A bill is the form used for most legislation, whether permanent or temporary, general or special, public or private. Bills are presented to the President for action when approved by a majority in identical form by both the House of Representatives and the Senate.
Resolutions may originate either in the House of Representatives or in the Senate. On approval of such a resolution by two-thirds of both the House and Senate, it is sent directly to the Administrator of General Services for submission to the individual states for ratification.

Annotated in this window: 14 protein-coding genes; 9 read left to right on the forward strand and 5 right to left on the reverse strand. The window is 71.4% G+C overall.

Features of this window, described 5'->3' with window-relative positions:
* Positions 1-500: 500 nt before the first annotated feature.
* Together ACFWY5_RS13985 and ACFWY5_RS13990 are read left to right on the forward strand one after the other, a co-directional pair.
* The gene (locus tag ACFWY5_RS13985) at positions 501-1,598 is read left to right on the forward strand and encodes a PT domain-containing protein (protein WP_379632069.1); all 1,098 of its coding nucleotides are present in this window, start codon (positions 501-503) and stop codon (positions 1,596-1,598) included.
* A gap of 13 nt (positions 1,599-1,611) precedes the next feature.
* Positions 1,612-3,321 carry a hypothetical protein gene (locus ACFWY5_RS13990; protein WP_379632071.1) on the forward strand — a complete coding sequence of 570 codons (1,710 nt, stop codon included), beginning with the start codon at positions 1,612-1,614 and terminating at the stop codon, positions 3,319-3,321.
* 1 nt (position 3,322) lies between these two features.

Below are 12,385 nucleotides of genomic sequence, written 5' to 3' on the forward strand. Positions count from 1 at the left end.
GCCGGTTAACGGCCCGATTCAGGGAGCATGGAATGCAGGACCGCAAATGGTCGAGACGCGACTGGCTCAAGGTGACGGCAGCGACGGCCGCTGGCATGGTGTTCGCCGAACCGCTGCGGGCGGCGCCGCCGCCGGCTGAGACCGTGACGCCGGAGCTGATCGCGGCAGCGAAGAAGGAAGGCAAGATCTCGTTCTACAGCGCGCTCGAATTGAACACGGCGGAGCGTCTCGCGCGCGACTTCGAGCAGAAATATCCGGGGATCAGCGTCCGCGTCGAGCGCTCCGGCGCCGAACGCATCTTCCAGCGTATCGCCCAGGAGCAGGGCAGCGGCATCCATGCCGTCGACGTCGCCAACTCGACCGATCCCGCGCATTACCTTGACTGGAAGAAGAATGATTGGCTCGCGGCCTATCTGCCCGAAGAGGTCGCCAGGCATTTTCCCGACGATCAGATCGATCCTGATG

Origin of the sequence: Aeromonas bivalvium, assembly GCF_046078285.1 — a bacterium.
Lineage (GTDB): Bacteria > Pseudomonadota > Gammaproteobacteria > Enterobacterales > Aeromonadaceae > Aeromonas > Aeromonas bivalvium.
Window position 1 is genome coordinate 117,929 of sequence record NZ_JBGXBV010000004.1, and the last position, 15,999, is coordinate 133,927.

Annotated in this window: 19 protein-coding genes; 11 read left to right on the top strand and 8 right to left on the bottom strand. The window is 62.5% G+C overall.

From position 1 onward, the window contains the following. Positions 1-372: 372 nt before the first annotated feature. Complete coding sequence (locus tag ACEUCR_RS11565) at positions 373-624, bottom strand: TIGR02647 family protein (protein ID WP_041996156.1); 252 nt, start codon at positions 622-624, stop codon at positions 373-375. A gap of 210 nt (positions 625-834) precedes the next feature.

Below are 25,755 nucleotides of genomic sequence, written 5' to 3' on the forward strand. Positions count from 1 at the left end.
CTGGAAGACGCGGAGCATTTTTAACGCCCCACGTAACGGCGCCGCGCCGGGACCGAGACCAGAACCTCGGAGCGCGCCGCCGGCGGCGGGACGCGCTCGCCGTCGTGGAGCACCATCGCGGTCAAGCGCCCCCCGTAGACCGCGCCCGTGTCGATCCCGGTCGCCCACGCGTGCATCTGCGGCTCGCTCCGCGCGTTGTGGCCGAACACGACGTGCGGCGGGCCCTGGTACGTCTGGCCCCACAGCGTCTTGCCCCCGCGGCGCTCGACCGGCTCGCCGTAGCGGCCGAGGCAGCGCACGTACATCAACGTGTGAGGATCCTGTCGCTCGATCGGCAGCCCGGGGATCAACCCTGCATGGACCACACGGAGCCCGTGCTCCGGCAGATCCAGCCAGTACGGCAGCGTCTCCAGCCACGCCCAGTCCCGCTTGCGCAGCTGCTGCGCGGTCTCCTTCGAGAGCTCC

Public and private laws are also known as slip laws. A slip law is an official publication of the law and is competent evidence admissible in all state and Federal courts and tribunals of the United States.
Legislative histories is a term that refers to the all of documents that are produced by Congress as a bill is introduced, studied, and debated.
The United States Code is the codification by subject matter of the general and permanent laws of the United States.